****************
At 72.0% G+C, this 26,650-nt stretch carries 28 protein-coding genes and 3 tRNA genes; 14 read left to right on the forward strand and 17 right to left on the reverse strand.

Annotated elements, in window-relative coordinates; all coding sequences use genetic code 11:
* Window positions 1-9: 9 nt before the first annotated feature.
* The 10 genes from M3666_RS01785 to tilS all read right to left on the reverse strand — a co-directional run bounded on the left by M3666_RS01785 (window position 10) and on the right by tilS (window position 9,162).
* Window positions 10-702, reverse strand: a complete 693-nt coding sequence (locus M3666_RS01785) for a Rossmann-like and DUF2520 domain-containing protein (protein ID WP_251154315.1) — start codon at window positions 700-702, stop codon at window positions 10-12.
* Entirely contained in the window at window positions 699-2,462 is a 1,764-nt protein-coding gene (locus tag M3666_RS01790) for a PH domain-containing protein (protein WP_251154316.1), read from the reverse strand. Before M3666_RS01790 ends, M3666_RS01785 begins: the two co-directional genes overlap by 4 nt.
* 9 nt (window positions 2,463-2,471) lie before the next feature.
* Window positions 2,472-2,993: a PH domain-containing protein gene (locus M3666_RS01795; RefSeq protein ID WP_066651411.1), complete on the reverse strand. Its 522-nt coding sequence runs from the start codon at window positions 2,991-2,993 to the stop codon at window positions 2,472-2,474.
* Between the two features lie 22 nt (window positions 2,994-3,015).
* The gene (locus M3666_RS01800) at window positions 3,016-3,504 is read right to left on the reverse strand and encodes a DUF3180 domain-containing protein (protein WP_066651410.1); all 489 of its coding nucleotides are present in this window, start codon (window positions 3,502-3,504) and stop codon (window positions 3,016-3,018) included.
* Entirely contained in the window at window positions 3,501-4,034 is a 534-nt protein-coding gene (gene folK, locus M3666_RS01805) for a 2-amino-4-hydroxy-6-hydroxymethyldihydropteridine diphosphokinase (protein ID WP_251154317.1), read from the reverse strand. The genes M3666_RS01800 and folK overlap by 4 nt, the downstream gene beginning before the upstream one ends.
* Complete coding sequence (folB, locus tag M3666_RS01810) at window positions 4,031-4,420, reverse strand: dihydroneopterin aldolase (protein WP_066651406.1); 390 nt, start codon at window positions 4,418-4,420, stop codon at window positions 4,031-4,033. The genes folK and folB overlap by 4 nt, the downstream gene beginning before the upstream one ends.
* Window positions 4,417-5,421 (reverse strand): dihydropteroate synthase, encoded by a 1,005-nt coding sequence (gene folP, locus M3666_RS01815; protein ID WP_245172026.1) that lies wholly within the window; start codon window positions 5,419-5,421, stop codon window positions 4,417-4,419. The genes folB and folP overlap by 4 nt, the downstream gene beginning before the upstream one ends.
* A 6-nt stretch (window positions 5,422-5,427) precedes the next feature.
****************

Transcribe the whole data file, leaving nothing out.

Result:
At 72.0% G+C, this 26,650-nt stretch carries 28 protein-coding genes and 3 tRNA genes; 14 read left to right on the forward strand and 17 right to left on the reverse strand.

Annotated elements, in window-relative coordinates; all coding sequences use genetic code 11:
* Window positions 1-9: 9 nt before the first annotated feature.
* The 10 genes from M3666_RS01785 to tilS all read right to left on the reverse strand — a co-directional run bounded on the left by M3666_RS01785 (window position 10) and on the right by tilS (window position 9,162).
* Window positions 10-702, reverse strand: a complete 693-nt coding sequence (locus M3666_RS01785) for a Rossmann-like and DUF2520 domain-containing protein (protein ID WP_251154315.1) — start codon at window positions 700-702, stop codon at window positions 10-12.
* Entirely contained in the window at window positions 699-2,462 is a 1,764-nt protein-coding gene (locus tag M3666_RS01790) for a PH domain-containing protein (protein WP_251154316.1), read from the reverse strand. Before M3666_RS01790 ends, M3666_RS01785 begins: the two co-directional genes overlap by 4 nt.
* 9 nt (window positions 2,463-2,471) lie before the next feature.
* Window positions 2,472-2,993: a PH domain-containing protein gene (locus M3666_RS01795; RefSeq protein ID WP_066651411.1), complete on the reverse strand. Its 522-nt coding sequence runs from the start codon at window positions 2,991-2,993 to the stop codon at window positions 2,472-2,474.
* Between the two features lie 22 nt (window positions 2,994-3,015).
* The gene (locus M3666_RS01800) at window positions 3,016-3,504 is read right to left on the reverse strand and encodes a DUF3180 domain-containing protein (protein WP_066651410.1); all 489 of its coding nucleotides are present in this window, start codon (window positions 3,502-3,504) and stop codon (window positions 3,016-3,018) included.
* Entirely contained in the window at window positions 3,501-4,034 is a 534-nt protein-coding gene (gene folK, locus M3666_RS01805) for a 2-amino-4-hydroxy-6-hydroxymethyldihydropteridine diphosphokinase (protein ID WP_251154317.1), read from the reverse strand. The genes M3666_RS01800 and folK overlap by 4 nt, the downstream gene beginning before the upstream one ends.
* Complete coding sequence (folB, locus tag M3666_RS01810) at window positions 4,031-4,420, reverse strand: dihydroneopterin aldolase (protein WP_066651406.1); 390 nt, start codon at window positions 4,418-4,420, stop codon at window positions 4,031-4,033. The genes folK and folB overlap by 4 nt, the downstream gene beginning before the upstream one ends.
* Window positions 4,417-5,421 (reverse strand): dihydropteroate synthase, encoded by a 1,005-nt coding sequence (gene folP, locus M3666_RS01815; protein ID WP_245172026.1) that lies wholly within the window; start codon window positions 5,419-5,421, stop codon window positions 4,417-4,419. The genes folB and folP overlap by 4 nt, the downstream gene beginning before the upstream one ends.
* A 6-nt stretch (window positions 5,422-5,427) precedes the next feature.